Gmail's Single Sign-On (SSO) phishing: Behind the scene tour

Earlier last month (May, 2017), a large-scale phishing attack was launched against Gmail. This attack was quickly fixed by Google - within 3 hours of the initial attack happening, however, not before it has affected roughly 0.1% of the Gmail users, which is roughly 1 million users according to multiple sources. There are already many reports of this attack, so I do not need to re-emphasize its scale. What I want to share instead, is some facts obtained by digging deeper, and potential approaches as to how we can stop these attacks from an outsider perspective (outsider as compared to Google).

In case you haven’t already ready about this attack, here’s how it went down:

(Credit to the Reddit post for the screenshot of the actual attack)

First, the victim receives an email from a friend (known in contact list), sharing a document with the victim.


Upon clicking this button, victim is redirected to a Google URL which asks for permission.


Unsuspected user click allow, and the attacker has succeeded in taking over the user’s Gmail account. From there, the attacker can send this spam to the victim’s friend, and the flood gate opens.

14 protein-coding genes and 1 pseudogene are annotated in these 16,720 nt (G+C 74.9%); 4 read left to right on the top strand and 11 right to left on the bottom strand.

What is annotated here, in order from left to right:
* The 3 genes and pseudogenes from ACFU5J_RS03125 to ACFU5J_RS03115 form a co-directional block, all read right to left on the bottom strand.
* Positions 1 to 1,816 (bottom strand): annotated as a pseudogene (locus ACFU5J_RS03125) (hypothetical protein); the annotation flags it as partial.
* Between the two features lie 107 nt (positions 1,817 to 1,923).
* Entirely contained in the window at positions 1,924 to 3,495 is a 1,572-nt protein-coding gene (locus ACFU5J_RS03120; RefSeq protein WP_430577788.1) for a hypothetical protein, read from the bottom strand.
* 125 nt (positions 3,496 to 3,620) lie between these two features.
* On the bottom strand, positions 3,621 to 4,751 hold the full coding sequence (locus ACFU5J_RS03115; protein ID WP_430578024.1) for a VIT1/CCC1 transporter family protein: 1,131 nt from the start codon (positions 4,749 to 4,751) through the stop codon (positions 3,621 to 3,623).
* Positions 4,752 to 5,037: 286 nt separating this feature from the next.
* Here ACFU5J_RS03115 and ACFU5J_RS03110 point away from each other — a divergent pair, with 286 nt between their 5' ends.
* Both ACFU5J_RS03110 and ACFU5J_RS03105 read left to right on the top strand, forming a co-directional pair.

Why should I care? There are so many phishing emails out there every day!

This is indeed just another ‘please click on the link in the email’ spam. However, this particular Phishing attack does have quite some difference with your average password-Phishing or spam email sending malicious links.

1) This campaign does not require you to enter password/username to a login-looking website.
2) The URL which the phishing button points to, is indeed a legitimate* (legitimate in the sense that the URL’s hostname indeed belongs to google, but the redirect URL part does not, which is explained later) URL. It is not leveraging techniques such as typo-squatting or punycode to visually trick the victim.
3) The email is sent from your friend, not some random Prince from Nigeria. A.k.a., only a “Gmail worm” that takes full control of your email account can do this effectively.